#100 The Power of Change, the Challenge of Teshuva (3)

This third lecture in David’s Zoom series, The Power of Change, the Challenge of Teshuva, different ways the Talmud discusses the concept of teshuva.

David explores three illustrative episodes from Tanach and the Talmudic period identified by the sages as:

Examples that teach the importance of teshuva
Halachic guidance in the process of seeking – or bestowing – forgiveness
The importance of self-responsibility in teshuva.

David considers the discussions of the sages in relation to the stories of:

  • King David
  • Rav and Mechilah
  • Elazar bar Dordia.

He also summarises the messages from these episodes and draws them down to their meaning for us as we each consider our actions and failings and come to terms with our individual relationships with teshuva.

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#97 Unorthodox Episodes from the Talmud (4)

This final episode of David’s four-part series entitled Unorthodox Episodes of the Talmud explores the idea of the evil inclination – the yetzer harah – with a particular focus on problems relating to sexual temptation.

David explains that sages of the Talmud discussed how few things are as powerful as the desire for intimacy. This inclination affects all people, including great spiritual leaders.

Illustrating this point, David examines two stories from the Talmud. The first concerns Rabbi Amrum the Pious, a third-century sage who lived in the Babylonian city of Naharda’ah who fights his evil inclinations. The other looks at a tragi-comic story of Rabbi Hiyya bar Ashi, a student of Rav, who condemned himself in the face of temptation.

Both stories explore moral and ethical considerations concerning intentional, transgression, culpability, and redemption. Other concepts discussed include:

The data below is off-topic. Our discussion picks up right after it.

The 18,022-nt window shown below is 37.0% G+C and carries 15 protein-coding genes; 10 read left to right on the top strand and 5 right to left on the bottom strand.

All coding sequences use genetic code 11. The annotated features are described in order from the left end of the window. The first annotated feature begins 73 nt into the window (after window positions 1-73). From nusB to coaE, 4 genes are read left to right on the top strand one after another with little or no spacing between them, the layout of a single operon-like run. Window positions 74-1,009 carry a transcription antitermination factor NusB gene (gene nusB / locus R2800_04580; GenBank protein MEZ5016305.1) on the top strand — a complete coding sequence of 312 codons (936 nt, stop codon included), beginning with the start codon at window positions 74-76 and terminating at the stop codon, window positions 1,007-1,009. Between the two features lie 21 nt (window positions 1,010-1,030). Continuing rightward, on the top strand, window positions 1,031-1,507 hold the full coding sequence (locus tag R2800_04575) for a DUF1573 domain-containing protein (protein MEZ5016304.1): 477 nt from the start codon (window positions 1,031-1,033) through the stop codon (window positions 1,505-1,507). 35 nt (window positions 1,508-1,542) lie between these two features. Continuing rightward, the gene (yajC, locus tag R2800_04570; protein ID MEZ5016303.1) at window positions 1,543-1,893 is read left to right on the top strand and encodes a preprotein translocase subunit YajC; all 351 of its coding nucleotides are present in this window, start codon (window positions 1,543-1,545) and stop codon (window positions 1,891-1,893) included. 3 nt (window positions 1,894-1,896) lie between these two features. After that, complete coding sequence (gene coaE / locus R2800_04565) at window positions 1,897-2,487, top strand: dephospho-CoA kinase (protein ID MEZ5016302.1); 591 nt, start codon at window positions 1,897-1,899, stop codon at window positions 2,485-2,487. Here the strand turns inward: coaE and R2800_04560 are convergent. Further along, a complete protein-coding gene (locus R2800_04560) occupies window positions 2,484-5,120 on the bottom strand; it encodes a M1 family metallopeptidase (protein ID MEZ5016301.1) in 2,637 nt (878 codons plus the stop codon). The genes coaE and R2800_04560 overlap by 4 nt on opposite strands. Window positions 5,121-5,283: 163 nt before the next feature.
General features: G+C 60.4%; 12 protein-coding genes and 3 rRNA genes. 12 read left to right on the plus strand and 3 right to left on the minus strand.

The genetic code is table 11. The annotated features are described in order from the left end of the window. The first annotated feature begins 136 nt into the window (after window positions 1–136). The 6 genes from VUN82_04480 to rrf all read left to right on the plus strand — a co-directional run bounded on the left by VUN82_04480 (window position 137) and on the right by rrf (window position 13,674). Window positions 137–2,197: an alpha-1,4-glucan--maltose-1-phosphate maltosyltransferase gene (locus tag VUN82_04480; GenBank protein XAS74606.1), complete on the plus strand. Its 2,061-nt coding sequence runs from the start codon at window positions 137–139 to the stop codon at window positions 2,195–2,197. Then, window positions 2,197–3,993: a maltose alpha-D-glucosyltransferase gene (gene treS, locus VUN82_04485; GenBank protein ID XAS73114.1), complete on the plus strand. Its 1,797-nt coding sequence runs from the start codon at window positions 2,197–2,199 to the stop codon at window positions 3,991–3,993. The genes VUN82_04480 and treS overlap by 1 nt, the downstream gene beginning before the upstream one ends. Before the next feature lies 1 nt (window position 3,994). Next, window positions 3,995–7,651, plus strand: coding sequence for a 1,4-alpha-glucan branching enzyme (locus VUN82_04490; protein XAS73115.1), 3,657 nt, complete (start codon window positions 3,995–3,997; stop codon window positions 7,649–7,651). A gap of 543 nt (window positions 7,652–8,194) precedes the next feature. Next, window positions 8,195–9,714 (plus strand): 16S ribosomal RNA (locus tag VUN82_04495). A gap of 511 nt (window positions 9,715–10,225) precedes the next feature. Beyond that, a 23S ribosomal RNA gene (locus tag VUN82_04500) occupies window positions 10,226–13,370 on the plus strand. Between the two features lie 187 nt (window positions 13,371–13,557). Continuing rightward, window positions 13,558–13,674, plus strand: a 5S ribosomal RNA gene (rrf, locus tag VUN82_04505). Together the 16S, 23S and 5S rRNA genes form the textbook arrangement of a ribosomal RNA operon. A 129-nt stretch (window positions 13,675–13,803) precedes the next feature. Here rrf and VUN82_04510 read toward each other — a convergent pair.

• individual and communal shame – both in this world and the world to come
  • mystical manifestations of evil
  • the psychology of guilt and self-control
  • recognition of human failings
  • the power of sexual urges
  • whether thinking about a sin carries the same weight as its enactment
  • moral karma
  • the importance of remembering and respecting human relationships in our quest to do right
  • whether suicide is permitted in certain circumstances
  • the importance of humility
  • an appreciation that we may each fail when our moral will is tested.

In examining these two unorthodox Talmudic episodes, David discusses the notion that individuals are often tested in line with their unique moral parameters; that we should be wary of placing ourselves on moral pedestals because we may be found wanting; we are all responsible for our behaviour; and that we must know our limitations and our weaknesses.

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#96 Unorthodox Episodes from the Talmud (3)

The third part of David’s series, Unorthodox Episodes from the Talmud, explores a fascinating series of interconnected stories involving:

  • a high-level international diplomatic mission, 
  • undercover rabbinical espionage,
  • a cast of remarkable Talmudic rabbinical figures,
  • parental concern,
  • a curious question of Jewish law,
  • the mystical powers of the rabbis, 
  • a sighting of looted treasures from the temple in Jerusalem,
  • and a quest to overturn devastating Roman decrees.

David discusses key Talmudic personalities from the first two centuries, including:

  • Rabbi Shimon Bar Yochai
  • Rabbi Yossi Ben Halafta
  • Rabbi Reuben Ben Strobilus
  • Rabbi Yossi HaGellili
  • Rabbi Eleizer Ben Yossi
  • as well as (lehavdil) Ben Tamalia.

He also provides historical context for the events discussed in the Talmudic passages, some of the prevailing cultural and religious norms of the time, and the messages that arise from this unorthodox episode of the Talmud.

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#95 Unorthodox Episodes from the Talmud (2)